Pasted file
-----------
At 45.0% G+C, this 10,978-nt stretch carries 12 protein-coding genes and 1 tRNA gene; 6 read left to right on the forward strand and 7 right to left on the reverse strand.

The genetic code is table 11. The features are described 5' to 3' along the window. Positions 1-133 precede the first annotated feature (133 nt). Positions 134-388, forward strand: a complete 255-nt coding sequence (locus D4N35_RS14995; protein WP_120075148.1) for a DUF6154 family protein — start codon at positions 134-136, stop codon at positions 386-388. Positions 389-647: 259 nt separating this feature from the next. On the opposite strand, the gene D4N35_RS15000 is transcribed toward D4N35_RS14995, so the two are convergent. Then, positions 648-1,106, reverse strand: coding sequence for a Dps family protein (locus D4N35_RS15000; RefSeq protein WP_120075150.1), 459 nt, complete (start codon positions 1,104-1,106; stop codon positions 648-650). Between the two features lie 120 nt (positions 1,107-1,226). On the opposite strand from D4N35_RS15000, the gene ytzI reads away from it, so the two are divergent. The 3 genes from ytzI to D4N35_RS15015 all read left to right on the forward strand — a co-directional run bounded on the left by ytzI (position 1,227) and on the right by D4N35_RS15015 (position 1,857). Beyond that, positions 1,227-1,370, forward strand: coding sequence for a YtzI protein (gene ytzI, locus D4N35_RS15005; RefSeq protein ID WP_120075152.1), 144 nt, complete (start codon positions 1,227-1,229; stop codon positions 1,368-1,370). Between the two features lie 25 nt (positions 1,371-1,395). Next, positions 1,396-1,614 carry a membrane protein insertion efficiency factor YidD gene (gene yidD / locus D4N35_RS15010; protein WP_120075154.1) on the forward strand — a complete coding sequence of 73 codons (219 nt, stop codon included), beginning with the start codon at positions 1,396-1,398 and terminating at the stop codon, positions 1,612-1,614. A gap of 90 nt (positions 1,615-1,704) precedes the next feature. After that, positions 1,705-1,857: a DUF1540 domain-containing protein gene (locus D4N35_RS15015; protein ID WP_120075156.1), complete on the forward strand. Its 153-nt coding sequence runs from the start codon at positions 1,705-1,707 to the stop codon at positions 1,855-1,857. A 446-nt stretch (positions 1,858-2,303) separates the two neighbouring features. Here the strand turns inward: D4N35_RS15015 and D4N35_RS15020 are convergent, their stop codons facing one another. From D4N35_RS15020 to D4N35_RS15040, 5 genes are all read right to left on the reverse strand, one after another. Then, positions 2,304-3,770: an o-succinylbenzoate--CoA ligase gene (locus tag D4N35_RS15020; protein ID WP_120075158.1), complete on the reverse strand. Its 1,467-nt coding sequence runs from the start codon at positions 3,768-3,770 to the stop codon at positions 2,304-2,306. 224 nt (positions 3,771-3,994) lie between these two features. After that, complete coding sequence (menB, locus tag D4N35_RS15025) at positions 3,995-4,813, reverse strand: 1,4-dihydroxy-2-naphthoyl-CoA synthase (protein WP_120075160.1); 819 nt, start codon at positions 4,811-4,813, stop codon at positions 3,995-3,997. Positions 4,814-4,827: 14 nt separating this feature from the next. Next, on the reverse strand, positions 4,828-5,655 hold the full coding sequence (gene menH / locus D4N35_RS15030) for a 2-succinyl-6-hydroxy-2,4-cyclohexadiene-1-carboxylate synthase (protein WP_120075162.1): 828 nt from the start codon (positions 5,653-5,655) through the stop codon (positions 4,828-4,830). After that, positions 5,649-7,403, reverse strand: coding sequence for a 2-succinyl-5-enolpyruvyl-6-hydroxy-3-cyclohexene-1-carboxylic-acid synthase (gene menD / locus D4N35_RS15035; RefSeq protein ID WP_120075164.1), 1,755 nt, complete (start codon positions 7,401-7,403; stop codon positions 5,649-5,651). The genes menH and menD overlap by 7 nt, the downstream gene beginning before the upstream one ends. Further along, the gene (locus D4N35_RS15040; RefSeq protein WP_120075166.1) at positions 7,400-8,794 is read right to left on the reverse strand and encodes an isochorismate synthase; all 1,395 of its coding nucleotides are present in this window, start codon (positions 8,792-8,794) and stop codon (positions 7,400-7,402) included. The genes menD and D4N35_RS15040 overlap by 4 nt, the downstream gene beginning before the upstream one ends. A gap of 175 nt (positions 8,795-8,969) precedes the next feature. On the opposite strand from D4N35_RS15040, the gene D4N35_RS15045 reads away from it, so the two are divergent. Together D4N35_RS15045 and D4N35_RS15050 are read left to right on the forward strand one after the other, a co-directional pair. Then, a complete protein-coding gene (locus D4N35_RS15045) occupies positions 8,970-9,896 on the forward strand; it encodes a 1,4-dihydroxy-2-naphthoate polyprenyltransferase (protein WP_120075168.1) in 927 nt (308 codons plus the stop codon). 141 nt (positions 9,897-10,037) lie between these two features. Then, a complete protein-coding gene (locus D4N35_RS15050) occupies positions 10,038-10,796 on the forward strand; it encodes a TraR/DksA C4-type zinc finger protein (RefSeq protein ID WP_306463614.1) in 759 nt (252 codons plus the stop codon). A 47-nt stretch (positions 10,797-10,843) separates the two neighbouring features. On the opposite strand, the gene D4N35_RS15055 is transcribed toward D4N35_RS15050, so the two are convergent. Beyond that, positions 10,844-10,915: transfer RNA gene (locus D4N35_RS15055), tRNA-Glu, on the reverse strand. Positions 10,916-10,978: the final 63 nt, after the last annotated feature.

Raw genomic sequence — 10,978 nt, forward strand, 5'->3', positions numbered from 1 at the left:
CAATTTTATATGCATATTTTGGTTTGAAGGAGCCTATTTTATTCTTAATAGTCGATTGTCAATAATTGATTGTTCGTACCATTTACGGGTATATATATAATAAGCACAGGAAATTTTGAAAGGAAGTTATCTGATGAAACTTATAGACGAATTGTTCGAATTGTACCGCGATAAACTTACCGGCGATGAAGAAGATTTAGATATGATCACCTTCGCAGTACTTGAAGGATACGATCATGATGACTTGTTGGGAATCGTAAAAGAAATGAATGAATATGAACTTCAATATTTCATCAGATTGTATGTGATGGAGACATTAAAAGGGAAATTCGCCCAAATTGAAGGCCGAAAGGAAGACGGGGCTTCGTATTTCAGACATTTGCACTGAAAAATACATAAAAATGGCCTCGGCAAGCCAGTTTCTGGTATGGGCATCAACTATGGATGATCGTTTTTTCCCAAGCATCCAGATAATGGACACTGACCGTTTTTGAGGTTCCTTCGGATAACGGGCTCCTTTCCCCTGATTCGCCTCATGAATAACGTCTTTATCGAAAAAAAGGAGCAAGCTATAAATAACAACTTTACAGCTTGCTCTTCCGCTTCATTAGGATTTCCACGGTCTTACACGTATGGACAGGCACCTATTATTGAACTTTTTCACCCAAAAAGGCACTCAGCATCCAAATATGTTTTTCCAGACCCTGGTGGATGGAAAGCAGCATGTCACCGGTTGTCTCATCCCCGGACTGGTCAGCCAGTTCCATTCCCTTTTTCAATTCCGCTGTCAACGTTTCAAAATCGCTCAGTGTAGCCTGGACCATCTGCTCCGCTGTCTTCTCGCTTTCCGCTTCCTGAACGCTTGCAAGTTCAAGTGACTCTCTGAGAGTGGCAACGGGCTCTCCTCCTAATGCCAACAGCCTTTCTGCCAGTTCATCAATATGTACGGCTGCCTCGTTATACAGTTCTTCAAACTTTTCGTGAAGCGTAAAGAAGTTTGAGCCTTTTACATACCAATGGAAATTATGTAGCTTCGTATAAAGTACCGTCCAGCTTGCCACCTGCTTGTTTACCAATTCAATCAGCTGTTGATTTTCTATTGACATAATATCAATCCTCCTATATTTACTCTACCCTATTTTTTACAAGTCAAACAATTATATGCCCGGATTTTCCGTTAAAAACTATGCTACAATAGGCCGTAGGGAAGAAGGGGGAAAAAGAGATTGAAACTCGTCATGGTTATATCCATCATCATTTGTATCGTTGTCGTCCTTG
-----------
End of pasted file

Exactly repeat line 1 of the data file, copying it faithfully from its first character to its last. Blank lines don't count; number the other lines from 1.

At 45.0% G+C, this 10,978-nt stretch carries 12 protein-coding genes and 1 tRNA gene; 6 read left to right on the forward strand and 7 right to left on the reverse strand.